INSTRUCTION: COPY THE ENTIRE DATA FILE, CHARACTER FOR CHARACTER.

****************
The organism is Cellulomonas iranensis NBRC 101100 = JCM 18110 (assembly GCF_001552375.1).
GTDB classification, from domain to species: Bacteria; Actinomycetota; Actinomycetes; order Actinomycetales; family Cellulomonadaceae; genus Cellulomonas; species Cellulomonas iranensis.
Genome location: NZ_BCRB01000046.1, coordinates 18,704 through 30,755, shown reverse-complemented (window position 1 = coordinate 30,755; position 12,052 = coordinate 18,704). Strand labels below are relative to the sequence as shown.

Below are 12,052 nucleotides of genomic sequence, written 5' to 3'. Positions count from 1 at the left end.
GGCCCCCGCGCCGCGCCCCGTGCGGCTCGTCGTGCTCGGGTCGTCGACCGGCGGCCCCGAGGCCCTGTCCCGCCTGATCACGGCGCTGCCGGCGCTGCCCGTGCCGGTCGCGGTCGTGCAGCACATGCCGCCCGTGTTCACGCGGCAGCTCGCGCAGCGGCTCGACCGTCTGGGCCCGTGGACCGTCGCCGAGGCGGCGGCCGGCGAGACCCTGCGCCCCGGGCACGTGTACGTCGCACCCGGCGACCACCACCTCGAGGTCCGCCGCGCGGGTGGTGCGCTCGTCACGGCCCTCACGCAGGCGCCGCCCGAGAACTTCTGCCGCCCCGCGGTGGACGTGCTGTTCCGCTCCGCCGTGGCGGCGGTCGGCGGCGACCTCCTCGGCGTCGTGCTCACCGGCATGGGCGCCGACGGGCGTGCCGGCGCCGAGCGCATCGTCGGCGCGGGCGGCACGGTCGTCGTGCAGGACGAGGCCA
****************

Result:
The organism is Cellulomonas iranensis NBRC 101100 = JCM 18110 (assembly GCF_001552375.1).
GTDB classification, from domain to species: Bacteria; Actinomycetota; Actinomycetes; order Actinomycetales; family Cellulomonadaceae; genus Cellulomonas; species Cellulomonas iranensis.
Genome location: NZ_BCRB01000046.1, coordinates 18,704 through 30,755, shown reverse-complemented (window position 1 = coordinate 30,755; position 12,052 = coordinate 18,704). Strand labels below are relative to the sequence as shown.

Below are 12,052 nucleotides of genomic sequence, written 5' to 3'. Positions count from 1 at the left end.
GGCCCCCGCGCCGCGCCCCGTGCGGCTCGTCGTGCTCGGGTCGTCGACCGGCGGCCCCGAGGCCCTGTCCCGCCTGATCACGGCGCTGCCGGCGCTGCCCGTGCCGGTCGCGGTCGTGCAGCACATGCCGCCCGTGTTCACGCGGCAGCTCGCGCAGCGGCTCGACCGTCTGGGCCCGTGGACCGTCGCCGAGGCGGCGGCCGGCGAGACCCTGCGCCCCGGGCACGTGTACGTCGCACCCGGCGACCACCACCTCGAGGTCCGCCGCGCGGGTGGTGCGCTCGTCACGGCCCTCACGCAGGCGCCGCCCGAGAACTTCTGCCGCCCCGCGGTGGACGTGCTGTTCCGCTCCGCCGTGGCGGCGGTCGGCGGCGACCTCCTCGGCGTCGTGCTCACCGGCATGGGCGCCGACGGGCGTGCCGGCGCCGAGCGCATCGTCGGCGCGGGCGGCACGGTCGTCGTGCAGGACGAGGCCA